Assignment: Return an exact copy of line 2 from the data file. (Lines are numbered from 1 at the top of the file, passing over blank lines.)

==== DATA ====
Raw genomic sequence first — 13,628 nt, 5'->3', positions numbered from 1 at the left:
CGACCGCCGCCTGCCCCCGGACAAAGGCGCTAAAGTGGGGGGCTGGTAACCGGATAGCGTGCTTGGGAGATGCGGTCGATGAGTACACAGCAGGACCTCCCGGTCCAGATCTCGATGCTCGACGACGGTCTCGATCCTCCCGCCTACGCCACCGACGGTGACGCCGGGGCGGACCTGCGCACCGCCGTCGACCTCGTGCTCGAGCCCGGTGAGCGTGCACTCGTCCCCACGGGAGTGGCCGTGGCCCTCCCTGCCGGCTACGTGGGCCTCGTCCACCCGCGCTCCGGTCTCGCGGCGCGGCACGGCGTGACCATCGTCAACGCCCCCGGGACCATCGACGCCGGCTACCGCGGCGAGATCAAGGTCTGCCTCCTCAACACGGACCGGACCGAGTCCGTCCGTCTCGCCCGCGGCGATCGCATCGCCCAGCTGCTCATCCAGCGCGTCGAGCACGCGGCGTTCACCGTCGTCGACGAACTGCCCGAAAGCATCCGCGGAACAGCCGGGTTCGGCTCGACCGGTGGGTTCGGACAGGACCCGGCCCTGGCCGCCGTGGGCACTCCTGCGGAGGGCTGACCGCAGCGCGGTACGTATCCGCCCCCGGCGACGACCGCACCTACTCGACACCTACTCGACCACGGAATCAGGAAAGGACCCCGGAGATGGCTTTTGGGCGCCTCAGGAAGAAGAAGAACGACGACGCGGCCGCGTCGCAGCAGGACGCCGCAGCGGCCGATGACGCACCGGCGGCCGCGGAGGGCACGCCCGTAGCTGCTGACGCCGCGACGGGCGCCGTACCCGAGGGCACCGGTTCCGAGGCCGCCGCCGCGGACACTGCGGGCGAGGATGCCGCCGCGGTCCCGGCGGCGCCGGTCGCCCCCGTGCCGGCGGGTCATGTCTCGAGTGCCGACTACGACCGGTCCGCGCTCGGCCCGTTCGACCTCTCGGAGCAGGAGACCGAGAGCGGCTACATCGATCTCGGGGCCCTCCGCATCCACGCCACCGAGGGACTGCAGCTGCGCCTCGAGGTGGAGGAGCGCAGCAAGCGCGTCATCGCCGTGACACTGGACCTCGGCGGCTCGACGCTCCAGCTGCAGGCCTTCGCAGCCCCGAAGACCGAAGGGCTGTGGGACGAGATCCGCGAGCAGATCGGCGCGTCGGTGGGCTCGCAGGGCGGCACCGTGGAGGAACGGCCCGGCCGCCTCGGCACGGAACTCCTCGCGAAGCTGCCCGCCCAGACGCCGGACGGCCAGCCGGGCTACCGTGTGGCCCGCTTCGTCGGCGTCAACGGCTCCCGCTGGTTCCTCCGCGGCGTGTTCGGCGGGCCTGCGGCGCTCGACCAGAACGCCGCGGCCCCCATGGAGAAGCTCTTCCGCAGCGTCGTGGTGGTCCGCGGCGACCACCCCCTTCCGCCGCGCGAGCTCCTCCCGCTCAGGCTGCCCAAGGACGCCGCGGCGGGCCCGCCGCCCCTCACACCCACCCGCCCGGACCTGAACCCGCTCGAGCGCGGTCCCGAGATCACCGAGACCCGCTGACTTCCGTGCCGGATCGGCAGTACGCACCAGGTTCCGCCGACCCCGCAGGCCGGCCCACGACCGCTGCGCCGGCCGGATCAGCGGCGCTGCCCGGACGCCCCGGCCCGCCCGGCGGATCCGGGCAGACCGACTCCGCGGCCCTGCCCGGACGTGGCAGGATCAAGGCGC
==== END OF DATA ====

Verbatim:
CGACCGCCGCCTGCCCCCGGACAAAGGCGCTAAAGTGGGGGGCTGGTAACCGGATAGCGTGCTTGGGAGATGCGGTCGATGAGTACACAGCAGGACCTCCCGGTCCAGATCTCGATGCTCGACGACGGTCTCGATCCTCCCGCCTACGCCACCGACGGTGACGCCGGGGCGGACCTGCGCACCGCCGTCGACCTCGTGCTCGAGCCCGGTGAGCGTGCACTCGTCCCCACGGGAGTGGCCGTGGCCCTCCCTGCCGGCTACGTGGGCCTCGTCCACCCGCGCTCCGGTCTCGCGGCGCGGCACGGCGTGACCATCGTCAACGCCCCCGGGACCATCGACGCCGGCTACCGCGGCGAGATCAAGGTCTGCCTCCTCAACACGGACCGGACCGAGTCCGTCCGTCTCGCCCGCGGCGATCGCATCGCCCAGCTGCTCATCCAGCGCGTCGAGCACGCGGCGTTCACCGTCGTCGACGAACTGCCCGAAAGCATCCGCGGAACAGCCGGGTTCGGCTCGACCGGTGGGTTCGGACAGGACCCGGCCCTGGCCGCCGTGGGCACTCCTGCGGAGGGCTGACCGCAGCGCGGTACGTATCCGCCCCCGGCGACGACCGCACCTACTCGACACCTACTCGACCACGGAATCAGGAAAGGACCCCGGAGATGGCTTTTGGGCGCCTCAGGAAGAAGAAGAACGACGACGCGGCCGCGTCGCAGCAGGACGCCGCAGCGGCCGATGACGCACCGGCGGCCGCGGAGGGCACGCCCGTAGCTGCTGACGCCGCGACGGGCGCCGTACCCGAGGGCACCGGTTCCGAGGCCGCCGCCGCGGACACTGCGGGCGAGGATGCCGCCGCGGTCCCGGCGGCGCCGGTCGCCCCCGTGCCGGCGGGTCATGTCTCGAGTGCCGACTACGACCGGTCCGCGCTCGGCCCGTTCGACCTCTCGGAGCAGGAGACCGAGAGCGGCTACATCGATCTCGGGGCCCTCCGCATCCACGCCACCGAGGGACTGCAGCTGCGCCTCGAGGTGGAGGAGCGCAGCAAGCGCGTCATCGCCGTGACACTGGACCTCGGCGGCTCGACGCTCCAGCTGCAGGCCTTCGCAGCCCCGAAGACCGAAGGGCTGTGGGACGAGATCCGCGAGCAGATCGGCGCGTCGGTGGGCTCGCAGGGCGGCACCGTGGAGGAACGGCCCGGCCGCCTCGGCACGGAACTCCTCGCGAAGCTGCCCGCCCAGACGCCGGACGGCCAGCCGGGCTACCGTGTGGCCCGCTTCGTCGGCGTCAACGGCTCCCGCTGGTTCCTCCGCGGCGTGTTCGGCGGGCCTGCGGCGCTCGACCAGAACGCCGCGGCCCCCATGGAGAAGCTCTTCCGCAGCGTCGTGGTGGTCCGCGGCGACCACCCCCTTCCGCCGCGCGAGCTCCTCCCGCTCAGGCTGCCCAAGGACGCCGCGGCGGGCCCGCCGCCCCTCACACCCACCCGCCCGGACCTGAACCCGCTCGAGCGCGGTCCCGAGATCACCGAGACCCGCTGACTTCCGTGCCGGATCGGCAGTACGCACCAGGTTCCGCCGACCCCGCAGGCCGGCCCACGACCGCTGCGCCGGCCGGATCAGCGGCGCTGCCCGGACGCCCCGGCCCGCCCGGCGGATCCGGGCAGACCGACTCCGCGGCCCTGCCCGGACGTGGCAGGATCAAGGCGC